North Bay Officials Answer Questions About Fire Recovery

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Federal, state and local officials answer questions during a community meeting at Santa Rosa High School on Oct. 14.  (Guy Marzorati/KQED)

At a community meeting at Santa Rosa High School on Saturday, federal, state and local officials answered questions from Sonoma County residents about firefighting and recovery efforts.

Here are some questions residents raised about how the region will recover from the deadly fires.

How are residents going to be allowed back into their homes? 

Many questions at the meeting focused on the timeline for residents to return to their homes.

"Once it’s been deemed safe by the utilities, by Cal Fire, by the authorities that be, people will get an opportunity to go back in," North Coast Assemblyman Jim Wood said. "Initially, probably under some sort of an escort." 


Sonoma County Sheriff Rob Giordano said that alerts about going back into neighborhoods will likely come from the Nixle notification system, which will tell residents from a neighborhood to meet at a specific location. 

"We will escort you back into your house," Giordano said. "We will broadcast out when it’s time to go back in and we’ll send National Guard troops with you." 

Can undocumented immigrants receive aid from the Federal Emergency Management Agency? 

Federal authorities at the meeting encouraged all residents to sign up for individual assistance by going on FEMA's website, or by calling 1-800-621-FEMA (3362). If one individual in a household (even a child) is a U.S citizen, they can qualify the household for assistance.

FEMA Regional Administrator Robert Fenton Jr. said, "There’s much other assistance available" for undocumented immigrants beyond cash assistance programs. He added that DACA recipients are eligible. 

“As long as they have special status or a Social Security card, they would be able to receive assistance," Fenton Jr. said.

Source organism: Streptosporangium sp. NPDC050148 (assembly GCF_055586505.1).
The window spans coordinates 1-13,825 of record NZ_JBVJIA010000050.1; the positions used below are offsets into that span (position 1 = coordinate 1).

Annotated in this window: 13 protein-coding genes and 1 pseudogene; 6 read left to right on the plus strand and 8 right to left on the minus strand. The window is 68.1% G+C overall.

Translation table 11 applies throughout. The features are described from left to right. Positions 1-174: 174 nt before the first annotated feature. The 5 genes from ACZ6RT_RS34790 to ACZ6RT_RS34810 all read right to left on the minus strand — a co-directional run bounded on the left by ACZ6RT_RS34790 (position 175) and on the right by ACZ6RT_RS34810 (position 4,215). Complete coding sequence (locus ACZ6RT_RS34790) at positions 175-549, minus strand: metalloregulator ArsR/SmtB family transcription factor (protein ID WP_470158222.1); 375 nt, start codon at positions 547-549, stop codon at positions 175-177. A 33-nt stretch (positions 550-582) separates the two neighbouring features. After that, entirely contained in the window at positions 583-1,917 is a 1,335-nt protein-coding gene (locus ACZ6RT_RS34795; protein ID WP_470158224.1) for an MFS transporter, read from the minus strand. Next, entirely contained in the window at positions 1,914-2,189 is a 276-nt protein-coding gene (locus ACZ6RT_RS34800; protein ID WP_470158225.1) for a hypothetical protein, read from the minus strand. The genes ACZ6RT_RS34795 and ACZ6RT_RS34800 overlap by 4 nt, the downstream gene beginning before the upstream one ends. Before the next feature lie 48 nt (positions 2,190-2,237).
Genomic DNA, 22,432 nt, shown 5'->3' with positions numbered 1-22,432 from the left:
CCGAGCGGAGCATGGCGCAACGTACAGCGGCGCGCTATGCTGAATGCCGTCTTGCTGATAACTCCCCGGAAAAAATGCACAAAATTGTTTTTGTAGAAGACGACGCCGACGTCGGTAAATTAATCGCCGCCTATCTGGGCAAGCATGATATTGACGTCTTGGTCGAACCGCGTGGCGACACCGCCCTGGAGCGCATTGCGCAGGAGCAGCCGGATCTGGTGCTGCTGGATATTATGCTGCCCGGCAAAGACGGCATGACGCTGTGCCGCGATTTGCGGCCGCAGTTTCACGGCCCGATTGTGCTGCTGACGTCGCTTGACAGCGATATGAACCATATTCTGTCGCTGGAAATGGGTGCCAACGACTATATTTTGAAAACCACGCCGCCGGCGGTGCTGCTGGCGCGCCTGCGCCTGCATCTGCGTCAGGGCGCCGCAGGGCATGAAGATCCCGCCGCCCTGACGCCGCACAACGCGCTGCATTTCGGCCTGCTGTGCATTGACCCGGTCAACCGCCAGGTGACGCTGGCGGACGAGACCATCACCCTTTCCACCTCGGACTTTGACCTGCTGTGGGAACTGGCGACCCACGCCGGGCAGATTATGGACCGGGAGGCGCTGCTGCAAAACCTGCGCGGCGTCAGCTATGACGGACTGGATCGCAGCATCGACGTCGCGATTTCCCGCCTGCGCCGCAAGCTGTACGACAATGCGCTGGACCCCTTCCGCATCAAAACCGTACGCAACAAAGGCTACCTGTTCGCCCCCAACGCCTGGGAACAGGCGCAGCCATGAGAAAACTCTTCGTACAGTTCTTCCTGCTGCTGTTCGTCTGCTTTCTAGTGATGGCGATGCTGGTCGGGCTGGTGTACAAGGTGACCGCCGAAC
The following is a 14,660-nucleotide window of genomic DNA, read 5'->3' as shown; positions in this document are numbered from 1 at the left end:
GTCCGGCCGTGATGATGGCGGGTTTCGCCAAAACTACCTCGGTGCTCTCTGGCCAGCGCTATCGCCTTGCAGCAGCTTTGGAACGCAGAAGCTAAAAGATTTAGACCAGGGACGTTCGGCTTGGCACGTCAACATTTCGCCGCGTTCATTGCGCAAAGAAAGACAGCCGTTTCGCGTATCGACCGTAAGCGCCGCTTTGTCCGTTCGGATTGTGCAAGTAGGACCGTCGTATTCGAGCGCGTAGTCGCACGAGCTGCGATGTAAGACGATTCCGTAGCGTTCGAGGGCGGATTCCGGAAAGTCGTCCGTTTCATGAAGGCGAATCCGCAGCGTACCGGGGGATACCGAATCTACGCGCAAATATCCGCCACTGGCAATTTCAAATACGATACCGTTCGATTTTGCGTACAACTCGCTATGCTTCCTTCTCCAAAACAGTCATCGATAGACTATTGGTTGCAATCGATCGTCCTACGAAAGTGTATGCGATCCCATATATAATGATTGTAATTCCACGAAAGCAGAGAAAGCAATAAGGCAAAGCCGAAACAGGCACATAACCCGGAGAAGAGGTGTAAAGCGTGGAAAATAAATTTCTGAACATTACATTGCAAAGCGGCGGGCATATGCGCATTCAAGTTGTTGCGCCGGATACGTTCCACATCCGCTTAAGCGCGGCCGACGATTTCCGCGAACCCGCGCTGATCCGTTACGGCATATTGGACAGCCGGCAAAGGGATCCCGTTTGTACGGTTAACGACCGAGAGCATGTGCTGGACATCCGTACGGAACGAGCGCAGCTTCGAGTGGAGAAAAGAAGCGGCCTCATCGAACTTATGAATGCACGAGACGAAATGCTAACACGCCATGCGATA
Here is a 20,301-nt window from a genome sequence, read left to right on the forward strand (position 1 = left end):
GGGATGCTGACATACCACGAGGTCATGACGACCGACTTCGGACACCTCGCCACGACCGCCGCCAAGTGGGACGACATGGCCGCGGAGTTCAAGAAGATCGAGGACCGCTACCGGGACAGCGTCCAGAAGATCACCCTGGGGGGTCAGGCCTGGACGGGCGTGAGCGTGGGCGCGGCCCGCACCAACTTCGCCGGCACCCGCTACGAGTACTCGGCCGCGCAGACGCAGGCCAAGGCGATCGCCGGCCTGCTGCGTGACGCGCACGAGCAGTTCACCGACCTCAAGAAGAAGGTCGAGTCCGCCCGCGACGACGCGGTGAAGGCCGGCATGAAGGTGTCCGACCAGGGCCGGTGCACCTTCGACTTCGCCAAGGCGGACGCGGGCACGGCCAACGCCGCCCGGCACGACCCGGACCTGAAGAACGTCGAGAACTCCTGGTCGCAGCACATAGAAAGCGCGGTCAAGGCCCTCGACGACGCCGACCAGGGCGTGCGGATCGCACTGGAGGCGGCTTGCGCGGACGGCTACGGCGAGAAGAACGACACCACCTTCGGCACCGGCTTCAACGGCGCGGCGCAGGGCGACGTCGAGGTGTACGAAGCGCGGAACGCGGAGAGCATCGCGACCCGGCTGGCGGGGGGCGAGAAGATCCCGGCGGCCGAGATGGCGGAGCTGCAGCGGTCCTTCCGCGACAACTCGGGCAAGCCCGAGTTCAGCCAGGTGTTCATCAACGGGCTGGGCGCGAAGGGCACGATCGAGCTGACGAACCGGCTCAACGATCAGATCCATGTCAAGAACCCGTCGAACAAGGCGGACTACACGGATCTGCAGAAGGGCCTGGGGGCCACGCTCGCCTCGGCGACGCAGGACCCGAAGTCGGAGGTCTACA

Is there assistance available for renters who had to evacuate their apartments? 

While renters are not eligible for aid covering direct damage on their property, Fenton Jr. said there are some forms of assistance that FEMA will cover.

"We have transitioning shelter assistance, we’ll pay for hotels in the interim, until we can get you back into your rental," he said. "It’s possible that if your rental is damaged we can give you temporary rental assistance to start you off on a new rental." 

How can residents hoping to rebuild their homes find important architectural plans and blueprints? 

Residents who are hoping to rebuild their homes were told that cities and counties may still have a copy of a building plan, if the residence is fairly new.

Sonoma County Clerk-Recorder-Assessor William Rousseau said his office can also serve as a last resort.

“At the county assessor's office, we draw at least a sketch of your property and we have what we call a building record that shows when it was built, the quality of construction, the permit numbers," he said. "So we can at least give you a sketch of what was originally built or if you had additions and permits for that, we would have that for you.”

Are toxins from burnt buildings going to flow into drains and drinking water when the rainy season begins? 

Officials heard concerns over many aspects of the cleanup from the fires, which will be led by CalRecycle.

Chief Deputy Director Ken DaRosa said that as cleanup occurs, they'll remain focused on making sure future rain won't cause erosion and runoff into the ocean or drinking sources.

“Erosion control is an active and engaged part of the cleanup effort that goes on," he said. 

Another issue raised was the voluntary nature of CalRecycle cleanup programs, in which residents can allow government workers to enter their property for debris removal and cleanup.

Residents were worried that neighbors who don't invite a cleanup crew could leave their property in danger of a runoff, which could affect an entire neighborhood.

"There are going to be certain property owners that do not clean up their property," North Bay state Sen. Mike McGuire said. "County and cities will need to do abatement orders for property owners, and it takes time."